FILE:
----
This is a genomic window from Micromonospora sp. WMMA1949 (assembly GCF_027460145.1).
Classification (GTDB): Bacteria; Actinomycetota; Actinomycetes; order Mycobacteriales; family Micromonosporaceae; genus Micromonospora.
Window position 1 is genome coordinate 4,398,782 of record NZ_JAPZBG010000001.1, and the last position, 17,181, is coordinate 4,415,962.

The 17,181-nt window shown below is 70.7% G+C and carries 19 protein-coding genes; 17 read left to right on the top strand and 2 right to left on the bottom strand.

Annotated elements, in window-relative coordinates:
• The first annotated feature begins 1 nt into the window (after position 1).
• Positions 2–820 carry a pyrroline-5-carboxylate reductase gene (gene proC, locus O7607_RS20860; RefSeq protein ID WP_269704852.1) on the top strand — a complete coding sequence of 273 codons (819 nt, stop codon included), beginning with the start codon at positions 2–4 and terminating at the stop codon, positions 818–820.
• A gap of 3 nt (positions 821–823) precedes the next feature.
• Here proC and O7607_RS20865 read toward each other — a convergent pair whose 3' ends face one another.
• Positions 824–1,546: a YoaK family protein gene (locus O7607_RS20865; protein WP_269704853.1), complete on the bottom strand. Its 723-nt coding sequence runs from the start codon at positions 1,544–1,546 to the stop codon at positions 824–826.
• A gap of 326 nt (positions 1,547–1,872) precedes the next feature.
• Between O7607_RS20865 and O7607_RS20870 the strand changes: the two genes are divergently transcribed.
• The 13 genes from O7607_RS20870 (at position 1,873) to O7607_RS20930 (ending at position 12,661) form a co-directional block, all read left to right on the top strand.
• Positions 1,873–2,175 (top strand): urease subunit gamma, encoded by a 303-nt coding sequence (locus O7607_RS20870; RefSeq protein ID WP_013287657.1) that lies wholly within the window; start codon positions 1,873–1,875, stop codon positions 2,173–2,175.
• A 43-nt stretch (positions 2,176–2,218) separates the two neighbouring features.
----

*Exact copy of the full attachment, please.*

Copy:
This is a genomic window from Micromonospora sp. WMMA1949 (assembly GCF_027460145.1).
Classification (GTDB): Bacteria; Actinomycetota; Actinomycetes; order Mycobacteriales; family Micromonosporaceae; genus Micromonospora.
Window position 1 is genome coordinate 4,398,782 of record NZ_JAPZBG010000001.1, and the last position, 17,181, is coordinate 4,415,962.

The 17,181-nt window shown below is 70.7% G+C and carries 19 protein-coding genes; 17 read left to right on the top strand and 2 right to left on the bottom strand.

Annotated elements, in window-relative coordinates:
• The first annotated feature begins 1 nt into the window (after position 1).
• Positions 2–820 carry a pyrroline-5-carboxylate reductase gene (gene proC, locus O7607_RS20860; RefSeq protein ID WP_269704852.1) on the top strand — a complete coding sequence of 273 codons (819 nt, stop codon included), beginning with the start codon at positions 2–4 and terminating at the stop codon, positions 818–820.
• A gap of 3 nt (positions 821–823) precedes the next feature.
• Here proC and O7607_RS20865 read toward each other — a convergent pair whose 3' ends face one another.
• Positions 824–1,546: a YoaK family protein gene (locus O7607_RS20865; protein WP_269704853.1), complete on the bottom strand. Its 723-nt coding sequence runs from the start codon at positions 1,544–1,546 to the stop codon at positions 824–826.
• A gap of 326 nt (positions 1,547–1,872) precedes the next feature.
• Between O7607_RS20865 and O7607_RS20870 the strand changes: the two genes are divergently transcribed.
• The 13 genes from O7607_RS20870 (at position 1,873) to O7607_RS20930 (ending at position 12,661) form a co-directional block, all read left to right on the top strand.
• Positions 1,873–2,175 (top strand): urease subunit gamma, encoded by a 303-nt coding sequence (locus O7607_RS20870; RefSeq protein ID WP_013287657.1) that lies wholly within the window; start codon positions 1,873–1,875, stop codon positions 2,173–2,175.
• A 43-nt stretch (positions 2,176–2,218) separates the two neighbouring features.